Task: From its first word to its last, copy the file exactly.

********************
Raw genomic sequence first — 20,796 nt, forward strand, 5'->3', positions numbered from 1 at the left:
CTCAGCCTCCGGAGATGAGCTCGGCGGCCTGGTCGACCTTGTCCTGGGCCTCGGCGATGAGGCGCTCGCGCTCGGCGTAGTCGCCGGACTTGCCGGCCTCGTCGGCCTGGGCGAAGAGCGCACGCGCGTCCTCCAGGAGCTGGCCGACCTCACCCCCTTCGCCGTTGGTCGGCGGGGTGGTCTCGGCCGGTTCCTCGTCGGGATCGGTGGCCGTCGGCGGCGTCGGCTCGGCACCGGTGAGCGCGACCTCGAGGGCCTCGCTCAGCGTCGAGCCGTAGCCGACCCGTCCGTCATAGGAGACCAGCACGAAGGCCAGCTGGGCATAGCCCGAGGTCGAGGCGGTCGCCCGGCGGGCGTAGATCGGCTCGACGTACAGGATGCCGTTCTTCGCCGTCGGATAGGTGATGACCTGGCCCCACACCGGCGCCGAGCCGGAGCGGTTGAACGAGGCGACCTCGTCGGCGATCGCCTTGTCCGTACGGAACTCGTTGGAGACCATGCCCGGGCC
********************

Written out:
Raw genomic sequence first — 20,796 nt, forward strand, 5'->3', positions numbered from 1 at the left:
CTCAGCCTCCGGAGATGAGCTCGGCGGCCTGGTCGACCTTGTCCTGGGCCTCGGCGATGAGGCGCTCGCGCTCGGCGTAGTCGCCGGACTTGCCGGCCTCGTCGGCCTGGGCGAAGAGCGCACGCGCGTCCTCCAGGAGCTGGCCGACCTCACCCCCTTCGCCGTTGGTCGGCGGGGTGGTCTCGGCCGGTTCCTCGTCGGGATCGGTGGCCGTCGGCGGCGTCGGCTCGGCACCGGTGAGCGCGACCTCGAGGGCCTCGCTCAGCGTCGAGCCGTAGCCGACCCGTCCGTCATAGGAGACCAGCACGAAGGCCAGCTGGGCATAGCCCGAGGTCGAGGCGGTCGCCCGGCGGGCGTAGATCGGCTCGACGTACAGGATGCCGTTCTTCGCCGTCGGATAGGTGATGACCTGGCCCCACACCGGCGCCGAGCCGGAGCGGTTGAACGAGGCGACCTCGTCGGCGATCGCCTTGTCCGTACGGAACTCGTTGGAGACCATGCCCGGGCC